NFL teams have entire departments of full-time staff whose entire job is just to evaluate talent and fit. If those people can barely do better than chance at making the right draft and free-agent picks, what makes you think five overworked professors meeting half a dozen times over two months can do any better?

The point is that if you throw out the assumption that this isn't a lottery after a certain point, you're left with no reason to ask for all this stuff. It just doesn't help. It is all a weird, well-intentioned performance of self-deception.

postduck

The list given above is kind of exaggerated. I've never had to give a separate list of courses taught. In my experience, the "Statement of antiracism and educational justice" is pretty much the same as "Evidence of experience with inclusive teaching" - aka the "Diversity Statement". I have also never been required to write a leadership statement or service work/public philosophy statement. Let's not gild the lily here.

It seems to me like the main source of statement bloat comes from the Diversity Statement and statements that ask you how you fit with some particular program or with the college mission. Both the "religious faith statement" (I've never seen it called that) and the Diversity Statement strike me as morally problematic because - in addition to the fact that they add to applicants' workload - they're effectively ideological tests that give you a chance to proclaim that you are an antiracist or a Catholic or what-have-you. I am also pretty skeptical that Diversity Statements actually achieve diversity (versus say, creating targeted postdocs and tenure lines specifically for people of color). And if you want applicants to discuss their "fit" with the program/institution, ask for that in the cover letter instead of making them write up a whole new statement. Otherwise, required application materials should be standardized.

Also, +1 for Marcus' point about providing syllabi for courses beforehand. I always treat those ads as a sign that they're planning on doing an inside hire.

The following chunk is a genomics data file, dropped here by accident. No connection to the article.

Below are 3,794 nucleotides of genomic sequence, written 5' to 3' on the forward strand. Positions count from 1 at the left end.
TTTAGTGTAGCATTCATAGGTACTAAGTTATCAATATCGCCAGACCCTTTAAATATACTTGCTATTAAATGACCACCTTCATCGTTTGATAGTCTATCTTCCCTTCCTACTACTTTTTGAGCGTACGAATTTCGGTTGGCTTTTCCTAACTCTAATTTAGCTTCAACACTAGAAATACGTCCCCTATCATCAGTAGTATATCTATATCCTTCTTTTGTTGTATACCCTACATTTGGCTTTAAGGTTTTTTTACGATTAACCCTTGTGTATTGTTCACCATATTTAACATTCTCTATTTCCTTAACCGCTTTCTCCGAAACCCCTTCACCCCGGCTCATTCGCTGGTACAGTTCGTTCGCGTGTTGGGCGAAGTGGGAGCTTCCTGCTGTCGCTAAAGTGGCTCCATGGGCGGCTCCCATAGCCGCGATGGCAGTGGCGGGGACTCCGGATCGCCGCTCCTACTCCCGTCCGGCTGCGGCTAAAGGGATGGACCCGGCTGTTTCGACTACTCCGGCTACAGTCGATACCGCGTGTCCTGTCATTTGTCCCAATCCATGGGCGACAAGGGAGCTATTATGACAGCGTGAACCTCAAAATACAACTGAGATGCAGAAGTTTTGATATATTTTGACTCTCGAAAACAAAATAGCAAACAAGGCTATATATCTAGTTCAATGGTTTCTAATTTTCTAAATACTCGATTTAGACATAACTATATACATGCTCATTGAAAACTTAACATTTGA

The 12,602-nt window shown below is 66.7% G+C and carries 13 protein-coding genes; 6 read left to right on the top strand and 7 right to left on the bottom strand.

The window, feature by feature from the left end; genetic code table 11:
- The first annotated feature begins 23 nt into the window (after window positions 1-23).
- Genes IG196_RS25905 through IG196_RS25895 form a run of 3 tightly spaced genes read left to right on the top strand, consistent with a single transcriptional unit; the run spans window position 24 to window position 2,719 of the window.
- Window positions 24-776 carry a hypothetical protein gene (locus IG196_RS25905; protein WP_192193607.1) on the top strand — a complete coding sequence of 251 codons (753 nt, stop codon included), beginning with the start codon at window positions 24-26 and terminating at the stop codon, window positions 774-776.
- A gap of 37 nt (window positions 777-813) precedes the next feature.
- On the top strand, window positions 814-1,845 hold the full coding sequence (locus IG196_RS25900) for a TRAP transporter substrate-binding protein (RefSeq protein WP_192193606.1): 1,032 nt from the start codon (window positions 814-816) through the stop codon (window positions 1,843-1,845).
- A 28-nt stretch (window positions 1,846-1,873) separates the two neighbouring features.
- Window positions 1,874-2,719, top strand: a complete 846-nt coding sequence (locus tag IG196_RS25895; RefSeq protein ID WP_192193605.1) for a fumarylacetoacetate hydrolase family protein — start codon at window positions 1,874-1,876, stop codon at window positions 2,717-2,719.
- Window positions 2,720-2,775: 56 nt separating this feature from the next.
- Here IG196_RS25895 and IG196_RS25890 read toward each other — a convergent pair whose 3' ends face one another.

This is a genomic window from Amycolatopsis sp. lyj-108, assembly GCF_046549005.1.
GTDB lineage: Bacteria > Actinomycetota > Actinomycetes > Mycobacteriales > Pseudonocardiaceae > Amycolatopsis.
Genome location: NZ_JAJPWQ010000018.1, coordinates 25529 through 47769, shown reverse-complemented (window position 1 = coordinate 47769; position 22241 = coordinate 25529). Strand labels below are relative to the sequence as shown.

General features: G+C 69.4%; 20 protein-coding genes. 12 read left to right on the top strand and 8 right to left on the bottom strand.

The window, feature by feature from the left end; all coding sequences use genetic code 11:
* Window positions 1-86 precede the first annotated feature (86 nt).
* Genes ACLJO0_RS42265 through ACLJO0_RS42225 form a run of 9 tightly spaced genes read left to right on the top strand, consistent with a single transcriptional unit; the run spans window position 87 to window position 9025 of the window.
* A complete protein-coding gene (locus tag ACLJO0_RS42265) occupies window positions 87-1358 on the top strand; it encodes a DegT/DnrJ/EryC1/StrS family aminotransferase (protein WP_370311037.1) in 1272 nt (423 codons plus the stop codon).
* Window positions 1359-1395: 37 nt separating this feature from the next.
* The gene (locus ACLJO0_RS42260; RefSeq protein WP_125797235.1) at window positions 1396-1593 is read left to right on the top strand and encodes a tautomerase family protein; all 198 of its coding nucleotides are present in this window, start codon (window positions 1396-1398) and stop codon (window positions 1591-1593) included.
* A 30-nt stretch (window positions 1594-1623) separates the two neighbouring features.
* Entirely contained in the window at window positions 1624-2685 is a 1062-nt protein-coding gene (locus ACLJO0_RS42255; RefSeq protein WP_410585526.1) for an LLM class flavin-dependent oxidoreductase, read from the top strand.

teaching portfolios are valuable

CV only:

--Why shouldn't hiring departments hire whoever they want? (It's not "standards be damned", on one way of looking at it, since the situation with almost every hire is that there are at least 50 or so well-qualified applicants, many more if it's an open area or an area with a lot of candidates like ethics. There's no reason to think that within this pool there are some objective facts of the matter about who "deserves" a job. The idea that you could read those objective facts off a cv somehow seems... bizarre.)

--I think it is straightforwardly false that teaching portfolios have no evidential value. My students have a huge amount of help with placement related stuff, including constructing a teaching portfolio. It is just not true that, even though they know (in some sense) what it is standardly supposed to look like, you cannot distinguish between who is a stellar teacher and who is not on the basis of those portfolios. And by and large my overall sense (as a placement director at a department that places people into mostly at least partially teaching-focused jobs) is that in fact hiring departments track "quality of teaching" pretty well--our stellar teachers get interviews (partly or even largely on the basis of their teaching portfolios). I also think the idea that there are just generic good things to say that make you sound like a good teacher is wrong. Communicating what is unique about your teaching and how you personally connect with students is actually quite difficult for a lot of people. As is constructing a compelling, exciting, novel syllabus (which is what our best candidates do).

--I also hate diversity statements.

--Not all small schools have easy access to every journal, etc. to look up publications. Also I think it puts a weird burden on a hiring committee to have to look up every candidate's published work (and pick which things to read) when it is extremely easy, as a candidate, if you have published, to send along a copy of a paper.

Surely there is some room for middle ground here (I actually agree that applications are too bloated, I just strongly disagree that you can evaluate much at all off of a cv--and if you're worried about bias in hiring, well, in some ways just having the cv is worse for that, since you just have less information, period, and so, e.g., what university a candidate got their PhD at, etc., may end up playing more of a role in your process than it otherwise would.)

FritzJMcDonald

Nonny mouse, They called this “working the phones” (by dissertation advisers and other grad school faculty) when I was on the job market (way back in ‘06). I had the impression then that it was pretty common practice.

Ttj

Re:teachin portfolios

Let's go through what you said point by point.

-My students have a huge amount of help with placement related stuff, including constructing a teaching portfolio.
--Good for your students! Does it follow from your students getting this help that they're better teachers? Probably not. It does follow that they look like they're better teachers. This point seems to weigh *against* and not *in favor of* the evidential value of teaching portfolios.